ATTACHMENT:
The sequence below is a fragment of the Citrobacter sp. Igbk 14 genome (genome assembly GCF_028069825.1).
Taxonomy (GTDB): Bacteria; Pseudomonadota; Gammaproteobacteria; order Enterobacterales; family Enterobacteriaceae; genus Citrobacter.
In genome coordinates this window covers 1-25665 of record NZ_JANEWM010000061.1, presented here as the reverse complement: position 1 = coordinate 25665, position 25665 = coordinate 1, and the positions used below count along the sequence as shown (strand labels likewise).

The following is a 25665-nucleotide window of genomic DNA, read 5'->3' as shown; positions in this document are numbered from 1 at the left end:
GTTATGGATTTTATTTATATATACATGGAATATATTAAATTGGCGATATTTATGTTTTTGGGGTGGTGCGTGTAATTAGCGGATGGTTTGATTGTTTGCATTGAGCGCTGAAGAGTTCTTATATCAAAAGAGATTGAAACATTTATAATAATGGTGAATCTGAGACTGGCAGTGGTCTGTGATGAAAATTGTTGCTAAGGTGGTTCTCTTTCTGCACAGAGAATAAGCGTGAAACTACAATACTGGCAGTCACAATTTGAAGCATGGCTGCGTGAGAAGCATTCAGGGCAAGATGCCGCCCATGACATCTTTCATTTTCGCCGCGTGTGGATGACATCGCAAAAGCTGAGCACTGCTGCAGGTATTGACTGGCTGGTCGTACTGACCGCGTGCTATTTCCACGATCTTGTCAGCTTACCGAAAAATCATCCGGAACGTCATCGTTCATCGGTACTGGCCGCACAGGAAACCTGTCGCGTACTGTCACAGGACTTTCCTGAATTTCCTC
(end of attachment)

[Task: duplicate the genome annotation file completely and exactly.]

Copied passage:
The sequence below is a fragment of the Citrobacter sp. Igbk 14 genome (genome assembly GCF_028069825.1).
Taxonomy (GTDB): Bacteria; Pseudomonadota; Gammaproteobacteria; order Enterobacterales; family Enterobacteriaceae; genus Citrobacter.
In genome coordinates this window covers 1-25665 of record NZ_JANEWM010000061.1, presented here as the reverse complement: position 1 = coordinate 25665, position 25665 = coordinate 1, and the positions used below count along the sequence as shown (strand labels likewise).

The following is a 25665-nucleotide window of genomic DNA, read 5'->3' as shown; positions in this document are numbered from 1 at the left end:
GTTATGGATTTTATTTATATATACATGGAATATATTAAATTGGCGATATTTATGTTTTTGGGGTGGTGCGTGTAATTAGCGGATGGTTTGATTGTTTGCATTGAGCGCTGAAGAGTTCTTATATCAAAAGAGATTGAAACATTTATAATAATGGTGAATCTGAGACTGGCAGTGGTCTGTGATGAAAATTGTTGCTAAGGTGGTTCTCTTTCTGCACAGAGAATAAGCGTGAAACTACAATACTGGCAGTCACAATTTGAAGCATGGCTGCGTGAGAAGCATTCAGGGCAAGATGCCGCCCATGACATCTTTCATTTTCGCCGCGTGTGGATGACATCGCAAAAGCTGAGCACTGCTGCAGGTATTGACTGGCTGGTCGTACTGACCGCGTGCTATTTCCACGATCTTGTCAGCTTACCGAAAAATCATCCGGAACGTCATCGTTCATCGGTACTGGCCGCACAGGAAACCTGTCGCGTACTGTCACAGGACTTTCCTGAATTTCCTC